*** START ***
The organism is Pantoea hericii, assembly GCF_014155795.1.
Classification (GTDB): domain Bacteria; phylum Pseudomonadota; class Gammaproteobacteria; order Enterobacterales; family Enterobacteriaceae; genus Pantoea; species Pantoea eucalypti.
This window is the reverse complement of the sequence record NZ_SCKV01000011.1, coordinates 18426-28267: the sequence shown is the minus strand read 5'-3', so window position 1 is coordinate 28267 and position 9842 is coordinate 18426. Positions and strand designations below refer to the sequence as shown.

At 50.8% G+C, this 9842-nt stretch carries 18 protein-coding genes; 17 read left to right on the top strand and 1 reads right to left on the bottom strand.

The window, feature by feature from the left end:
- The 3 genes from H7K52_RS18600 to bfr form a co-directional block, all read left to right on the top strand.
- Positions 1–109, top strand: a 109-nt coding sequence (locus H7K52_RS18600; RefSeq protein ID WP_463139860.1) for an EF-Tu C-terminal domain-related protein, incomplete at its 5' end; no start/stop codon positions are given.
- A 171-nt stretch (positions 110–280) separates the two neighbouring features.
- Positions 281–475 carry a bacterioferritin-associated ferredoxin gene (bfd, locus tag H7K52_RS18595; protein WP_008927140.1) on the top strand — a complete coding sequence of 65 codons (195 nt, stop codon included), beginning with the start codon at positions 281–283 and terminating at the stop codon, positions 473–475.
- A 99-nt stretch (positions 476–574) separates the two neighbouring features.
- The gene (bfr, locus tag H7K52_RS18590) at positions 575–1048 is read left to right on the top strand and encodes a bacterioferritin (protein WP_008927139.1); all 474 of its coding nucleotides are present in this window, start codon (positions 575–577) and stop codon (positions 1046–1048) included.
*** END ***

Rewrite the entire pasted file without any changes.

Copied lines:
The organism is Pantoea hericii, assembly GCF_014155795.1.
Classification (GTDB): domain Bacteria; phylum Pseudomonadota; class Gammaproteobacteria; order Enterobacterales; family Enterobacteriaceae; genus Pantoea; species Pantoea eucalypti.
This window is the reverse complement of the sequence record NZ_SCKV01000011.1, coordinates 18426-28267: the sequence shown is the minus strand read 5'-3', so window position 1 is coordinate 28267 and position 9842 is coordinate 18426. Positions and strand designations below refer to the sequence as shown.

At 50.8% G+C, this 9842-nt stretch carries 18 protein-coding genes; 17 read left to right on the top strand and 1 reads right to left on the bottom strand.

The window, feature by feature from the left end:
- The 3 genes from H7K52_RS18600 to bfr form a co-directional block, all read left to right on the top strand.
- Positions 1–109, top strand: a 109-nt coding sequence (locus H7K52_RS18600; RefSeq protein ID WP_463139860.1) for an EF-Tu C-terminal domain-related protein, incomplete at its 5' end; no start/stop codon positions are given.
- A 171-nt stretch (positions 110–280) separates the two neighbouring features.
- Positions 281–475 carry a bacterioferritin-associated ferredoxin gene (bfd, locus tag H7K52_RS18595; protein WP_008927140.1) on the top strand — a complete coding sequence of 65 codons (195 nt, stop codon included), beginning with the start codon at positions 281–283 and terminating at the stop codon, positions 473–475.
- A 99-nt stretch (positions 476–574) separates the two neighbouring features.
- The gene (bfr, locus tag H7K52_RS18590) at positions 575–1048 is read left to right on the top strand and encodes a bacterioferritin (protein WP_008927139.1); all 474 of its coding nucleotides are present in this window, start codon (positions 575–577) and stop codon (positions 1046–1048) included.